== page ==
I’d never have awakened.

When my desire

Grows too fierce I

wear my bed clothes Inside out,

Dark as the night’s rough husk.

My longing for you—

Too strong to keep within bounds.

At least no one can blame me

When I go to you at night

Along the road of dreams.

One of her most famous poems:

No way to see him

On this moonless night—

I lie awake longing, burning,

Breasts racing fire,

Heart in flames.

Night deepens

With the sound of calling deer,

And I hear

My own one-sided love.

The cicadas sing

In the twilight

Of my mountain village—

Tonight, no one

Will visit save the wind.

A diver does not abandon

A seaweed-filled bay.

Will you then turn away

From this floating, sea-foam body

That waits for your gathering hands?

Is this love reality

Or a dream?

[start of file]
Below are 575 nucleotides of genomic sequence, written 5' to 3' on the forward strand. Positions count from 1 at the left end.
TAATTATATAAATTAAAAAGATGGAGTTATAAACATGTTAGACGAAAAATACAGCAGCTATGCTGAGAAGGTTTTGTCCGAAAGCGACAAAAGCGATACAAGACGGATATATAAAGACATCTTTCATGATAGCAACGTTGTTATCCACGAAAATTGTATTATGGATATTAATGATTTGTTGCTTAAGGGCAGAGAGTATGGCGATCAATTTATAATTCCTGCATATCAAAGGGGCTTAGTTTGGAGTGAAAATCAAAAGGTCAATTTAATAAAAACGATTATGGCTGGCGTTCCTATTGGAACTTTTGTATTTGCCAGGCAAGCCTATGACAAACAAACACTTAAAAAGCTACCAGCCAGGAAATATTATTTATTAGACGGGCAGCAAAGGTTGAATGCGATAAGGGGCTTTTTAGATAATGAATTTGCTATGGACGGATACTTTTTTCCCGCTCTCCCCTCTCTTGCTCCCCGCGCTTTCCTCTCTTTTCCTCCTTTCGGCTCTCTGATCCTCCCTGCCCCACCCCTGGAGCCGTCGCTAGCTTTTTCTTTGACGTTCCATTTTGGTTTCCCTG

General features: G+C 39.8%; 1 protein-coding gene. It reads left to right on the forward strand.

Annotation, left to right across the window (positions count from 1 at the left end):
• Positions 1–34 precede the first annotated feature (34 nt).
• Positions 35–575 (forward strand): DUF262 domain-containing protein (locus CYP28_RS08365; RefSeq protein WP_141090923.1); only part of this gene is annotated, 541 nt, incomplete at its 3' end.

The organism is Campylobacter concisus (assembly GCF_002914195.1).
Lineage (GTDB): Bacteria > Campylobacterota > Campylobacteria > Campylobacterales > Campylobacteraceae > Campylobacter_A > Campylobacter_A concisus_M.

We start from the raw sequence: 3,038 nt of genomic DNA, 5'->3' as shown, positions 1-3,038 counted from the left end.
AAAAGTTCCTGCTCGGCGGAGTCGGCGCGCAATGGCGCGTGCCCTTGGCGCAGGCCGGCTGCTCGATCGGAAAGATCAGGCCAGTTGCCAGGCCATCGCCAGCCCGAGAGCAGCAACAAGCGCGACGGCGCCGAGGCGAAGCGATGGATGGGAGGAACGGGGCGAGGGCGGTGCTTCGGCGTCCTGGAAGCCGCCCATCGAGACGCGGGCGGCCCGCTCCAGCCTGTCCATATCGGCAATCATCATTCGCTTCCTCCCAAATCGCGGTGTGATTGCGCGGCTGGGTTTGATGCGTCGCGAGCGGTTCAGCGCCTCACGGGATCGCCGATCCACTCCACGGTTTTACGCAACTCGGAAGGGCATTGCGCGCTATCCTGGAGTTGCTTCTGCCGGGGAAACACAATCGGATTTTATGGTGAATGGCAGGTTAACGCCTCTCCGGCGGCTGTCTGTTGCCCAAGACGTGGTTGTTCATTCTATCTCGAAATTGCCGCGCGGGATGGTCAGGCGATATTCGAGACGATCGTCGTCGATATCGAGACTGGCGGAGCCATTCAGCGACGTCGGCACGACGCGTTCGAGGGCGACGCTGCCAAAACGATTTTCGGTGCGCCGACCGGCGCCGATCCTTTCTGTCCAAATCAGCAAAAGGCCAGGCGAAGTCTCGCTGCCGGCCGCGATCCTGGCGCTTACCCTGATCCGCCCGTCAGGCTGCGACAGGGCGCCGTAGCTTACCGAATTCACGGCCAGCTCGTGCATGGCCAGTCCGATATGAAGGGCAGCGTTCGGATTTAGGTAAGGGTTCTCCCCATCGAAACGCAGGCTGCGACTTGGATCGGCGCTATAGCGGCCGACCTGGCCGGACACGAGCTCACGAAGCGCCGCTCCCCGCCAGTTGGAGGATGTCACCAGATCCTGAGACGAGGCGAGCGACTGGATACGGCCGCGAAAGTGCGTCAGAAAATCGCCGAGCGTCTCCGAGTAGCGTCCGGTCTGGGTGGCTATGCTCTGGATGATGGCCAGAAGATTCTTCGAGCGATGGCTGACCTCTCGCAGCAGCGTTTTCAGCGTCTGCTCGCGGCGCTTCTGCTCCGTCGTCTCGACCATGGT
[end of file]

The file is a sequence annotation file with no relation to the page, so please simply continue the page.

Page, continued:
I cannot know,

When both reality and dreams

Exist without truly existing.

My personal favorite:

The autumn night Is long only in name—

We’ve done no more

Than gaze at each other

And it’s already dawn.

This morning

Even my morning glories

Are hiding,

Not wanting to show

Their sleep-mussed hair.

I thought to pick

The flower of forgetting

For myself,

But I found it

Already growing in his heart.

Since this body

Was forgotten

By the one who promised to come,

My only thought is wondering

Whether it even exists.

All these poems were compiled from the Man’yoshu and the book, “The Ink Dark Moon”, by Hirshfield and Aratani.

The fun and excitement of studying the tanka form and studying the examples of Komachi’s gives way to the development of our own verse.  These below are of no comparison to Komachi’s but they help a poet to write inspired by her beautiful work.  There is nothing wrong with this, and in fact, is of the great precedent that was common during her time.  These below are mine, now published in “Song of the Nightingale”, Amazon. com, 2015.

Oh my wife!
My feet take me over mountains
In the service to our lord
But my heart stays tucked in the bosom
Of your robe.